Can pain when jumping be a sign?
Some people experience pain when they bounce on their right leg during appendicitis. Especially in children, this can be a sign of appendicitis. The pain is caused when the appendix appendix appendix is behind the bowel.
When jumping, a muscle is tensed there, which presses on the inflamed appendix and thus causes the pain. However, this symptom does not occur in many appendectomies. In addition, pain when jumping can have other causes, such as pain originating in the joints or muscles. In case of doubt, especially children who have pain when jumping on one leg should consult a doctor as soon as possible.
What can be the signs of a burst appendix?
If an appendicitis is not detected and treated in time, it can lead to the appendix bursting, which can have life-threatening consequences. A typical sign of this is that the pain in the abdomen first becomes increasingly severe and then suddenly subsides. The appendix, which is under a lot of pressure, causes the pain and when it bursts, the pain initially subsides.
Another sign of this process is when the pain then increases again after a few hours. This can be explained by the fact that a burst appendix can cause the peritoneum to become inflamed (peritonitis), which lines the abdominal cavity. In addition to diffuse pain throughout the entire abdomen, the abdominal wall can also tense up like a board. This is an absolute emergency and surgery must be performed as soon as possible. However, an assessment as to whether appendicitis could really be present or whether the organ has even burst, cannot be carried out by a layperson, but only by examination and questioning by a doctor.
How do the signs in children differ from those in adults?
In children the signs of appendicitis can be the same as in adults. However, especially in small children, the disease may present differently and other signs may appear. One reason for this is that small children are less able to name and localise their symptoms.
In adults, pain in the right lower abdomen (or pain that starts in the right upper abdomen and migrates to the lower abdomen) is the most common sign of appendicitis. In children, non-specific abdominal pain (often indicated in the region of the navel) may be a first sign. However, it is also possible that children do not have any pain at all and that other signs are the only way to suspect an appendicitis. Reduced activity, loss of appetite, nausea and vomiting are possible signs. – I recognise appendicitis in children from these symptoms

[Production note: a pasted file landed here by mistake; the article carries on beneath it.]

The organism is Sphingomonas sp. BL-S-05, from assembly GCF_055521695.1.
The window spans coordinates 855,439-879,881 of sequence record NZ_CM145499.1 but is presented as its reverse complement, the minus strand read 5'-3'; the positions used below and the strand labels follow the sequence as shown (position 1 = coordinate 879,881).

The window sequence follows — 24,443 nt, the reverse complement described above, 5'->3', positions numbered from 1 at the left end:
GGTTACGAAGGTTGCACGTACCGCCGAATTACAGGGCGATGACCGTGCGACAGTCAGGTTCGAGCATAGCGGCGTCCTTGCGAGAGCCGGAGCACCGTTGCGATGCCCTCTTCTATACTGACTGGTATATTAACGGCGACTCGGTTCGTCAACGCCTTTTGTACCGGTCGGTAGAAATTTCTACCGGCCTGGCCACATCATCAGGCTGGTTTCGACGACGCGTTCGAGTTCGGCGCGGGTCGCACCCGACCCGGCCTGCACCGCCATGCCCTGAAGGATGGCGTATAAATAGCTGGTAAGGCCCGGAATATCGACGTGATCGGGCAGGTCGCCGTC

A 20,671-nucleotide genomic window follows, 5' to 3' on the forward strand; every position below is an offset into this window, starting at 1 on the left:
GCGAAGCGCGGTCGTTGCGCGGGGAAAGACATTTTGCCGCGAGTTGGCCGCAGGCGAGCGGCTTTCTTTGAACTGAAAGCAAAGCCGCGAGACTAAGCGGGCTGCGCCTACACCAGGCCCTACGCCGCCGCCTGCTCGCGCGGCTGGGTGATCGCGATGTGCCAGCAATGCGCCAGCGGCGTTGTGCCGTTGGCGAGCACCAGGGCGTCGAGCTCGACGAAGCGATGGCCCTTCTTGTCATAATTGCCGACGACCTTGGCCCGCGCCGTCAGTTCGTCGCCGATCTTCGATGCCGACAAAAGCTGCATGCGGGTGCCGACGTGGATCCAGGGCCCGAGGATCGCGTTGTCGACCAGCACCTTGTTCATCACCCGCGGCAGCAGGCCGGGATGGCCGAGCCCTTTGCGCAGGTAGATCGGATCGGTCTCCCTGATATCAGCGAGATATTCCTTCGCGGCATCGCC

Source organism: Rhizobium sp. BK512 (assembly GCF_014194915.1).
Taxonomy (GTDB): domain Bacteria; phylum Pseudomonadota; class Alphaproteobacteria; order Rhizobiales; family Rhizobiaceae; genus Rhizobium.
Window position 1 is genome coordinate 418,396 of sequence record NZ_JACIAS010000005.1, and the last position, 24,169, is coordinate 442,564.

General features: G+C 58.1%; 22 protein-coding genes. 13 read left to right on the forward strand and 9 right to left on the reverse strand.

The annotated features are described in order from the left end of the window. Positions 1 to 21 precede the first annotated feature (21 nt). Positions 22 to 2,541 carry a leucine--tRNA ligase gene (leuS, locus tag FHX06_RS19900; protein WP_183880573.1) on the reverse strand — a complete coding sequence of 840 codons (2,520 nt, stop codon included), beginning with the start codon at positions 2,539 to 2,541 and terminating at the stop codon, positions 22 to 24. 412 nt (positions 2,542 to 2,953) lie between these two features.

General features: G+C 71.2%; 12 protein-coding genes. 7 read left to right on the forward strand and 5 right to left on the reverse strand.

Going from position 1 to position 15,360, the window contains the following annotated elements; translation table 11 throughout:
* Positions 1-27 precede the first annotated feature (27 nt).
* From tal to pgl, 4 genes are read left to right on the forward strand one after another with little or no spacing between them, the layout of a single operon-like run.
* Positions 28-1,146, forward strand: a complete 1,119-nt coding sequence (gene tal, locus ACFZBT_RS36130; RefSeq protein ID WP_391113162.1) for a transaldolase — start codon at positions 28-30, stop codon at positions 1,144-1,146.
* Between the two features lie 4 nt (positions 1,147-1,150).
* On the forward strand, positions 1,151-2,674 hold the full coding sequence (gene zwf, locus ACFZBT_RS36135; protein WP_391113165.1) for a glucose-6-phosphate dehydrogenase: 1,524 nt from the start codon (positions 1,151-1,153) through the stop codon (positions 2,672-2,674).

- Abdominal pain in children
Other signs of appendicitis
Men may also experience pain in the testicles (testicular pain). Not infrequently, a symptom of appendicitis is a low-grade fever of up to about 38.5 degrees Celsius. There is typically a difference of more than one degree Celsius between the temperature measured rectally and in the armpit (axillary).
High fever is rather untypical for appendicitis and is an indication of another disease, or appendicitis with complications. In rare cases, accompanying chills can also occur. In addition, there is discomfort and nausea, often accompanied by one or more vomiting about four to twelve hours after the onset of pain.
In most cases, the affected person suffers from constipation, but diarrhoea may also occur less frequently. If pain suddenly eases during the course of the disease, it can be assumed that a so-called appendicitis (perforation) has taken place. A dreaded complication is now peritonitis, which can be life-threatening.
It is important to note that the typical signs of appendicitis are only seen in about 50% of those affected. Elderly people, small children but also pregnant women often show deviant symptoms and so-called atypical symptoms. Thus, older people often only have a minor symptom picture.
Therefore, the complication rate in these cases is considerably increased, as appendicitis is diagnosed later. Also in pregnant women the complaints deviate from a typical course. The appendix is displaced upwards or cranially due to the pregnancy and vomiting and nausea are the main symptoms.
Special caution is required with small children, where a high fever, frequent vomiting and a rapid increase in white blood cells (leukocytosis) can occur due to a more rapid course. Due to the great variability in the position of the appendix, the symptoms of appendicitis are often atypical. For example, in the case of a so-called retrocecal (behind the colon) appendicitis, there is sometimes a disorder in urination: it is characterised by an increased frequency of small amounts of urine being emptied from the bladder (pollakiuria).
If the appendix is located in the small pelvis, the pain is primarily localised in the lower abdomen, but can also radiate to the left (!!). There is also an increased urge to defecate and urinate.